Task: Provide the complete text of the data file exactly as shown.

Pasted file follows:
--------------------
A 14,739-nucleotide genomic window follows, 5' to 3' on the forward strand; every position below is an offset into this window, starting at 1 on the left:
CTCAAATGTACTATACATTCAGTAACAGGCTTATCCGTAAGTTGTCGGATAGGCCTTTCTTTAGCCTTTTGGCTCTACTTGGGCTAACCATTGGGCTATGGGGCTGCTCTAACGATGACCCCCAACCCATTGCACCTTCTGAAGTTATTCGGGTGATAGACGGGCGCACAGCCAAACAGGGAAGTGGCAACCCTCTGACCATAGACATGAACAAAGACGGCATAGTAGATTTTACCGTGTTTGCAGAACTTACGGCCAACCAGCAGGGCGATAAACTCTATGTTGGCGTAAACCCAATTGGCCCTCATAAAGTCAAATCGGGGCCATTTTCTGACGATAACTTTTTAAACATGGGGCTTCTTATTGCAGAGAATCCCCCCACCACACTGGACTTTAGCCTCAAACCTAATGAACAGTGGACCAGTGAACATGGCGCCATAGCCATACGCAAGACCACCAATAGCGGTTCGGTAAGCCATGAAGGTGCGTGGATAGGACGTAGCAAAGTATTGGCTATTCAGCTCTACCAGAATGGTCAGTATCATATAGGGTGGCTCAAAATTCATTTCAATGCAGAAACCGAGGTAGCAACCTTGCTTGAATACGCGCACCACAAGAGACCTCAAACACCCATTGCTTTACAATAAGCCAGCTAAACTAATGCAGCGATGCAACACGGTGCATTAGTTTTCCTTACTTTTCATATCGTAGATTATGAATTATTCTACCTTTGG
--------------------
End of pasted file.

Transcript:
A 14,739-nucleotide genomic window follows, 5' to 3' on the forward strand; every position below is an offset into this window, starting at 1 on the left:
CTCAAATGTACTATACATTCAGTAACAGGCTTATCCGTAAGTTGTCGGATAGGCCTTTCTTTAGCCTTTTGGCTCTACTTGGGCTAACCATTGGGCTATGGGGCTGCTCTAACGATGACCCCCAACCCATTGCACCTTCTGAAGTTATTCGGGTGATAGACGGGCGCACAGCCAAACAGGGAAGTGGCAACCCTCTGACCATAGACATGAACAAAGACGGCATAGTAGATTTTACCGTGTTTGCAGAACTTACGGCCAACCAGCAGGGCGATAAACTCTATGTTGGCGTAAACCCAATTGGCCCTCATAAAGTCAAATCGGGGCCATTTTCTGACGATAACTTTTTAAACATGGGGCTTCTTATTGCAGAGAATCCCCCCACCACACTGGACTTTAGCCTCAAACCTAATGAACAGTGGACCAGTGAACATGGCGCCATAGCCATACGCAAGACCACCAATAGCGGTTCGGTAAGCCATGAAGGTGCGTGGATAGGACGTAGCAAAGTATTGGCTATTCAGCTCTACCAGAATGGTCAGTATCATATAGGGTGGCTCAAAATTCATTTCAATGCAGAAACCGAGGTAGCAACCTTGCTTGAATACGCGCACCACAAGAGACCTCAAACACCCATTGCTTTACAATAAGCCAGCTAAACTAATGCAGCGATGCAACACGGTGCATTAGTTTTCCTTACTTTTCATATCGTAGATTATGAATTATTCTACCTTTGG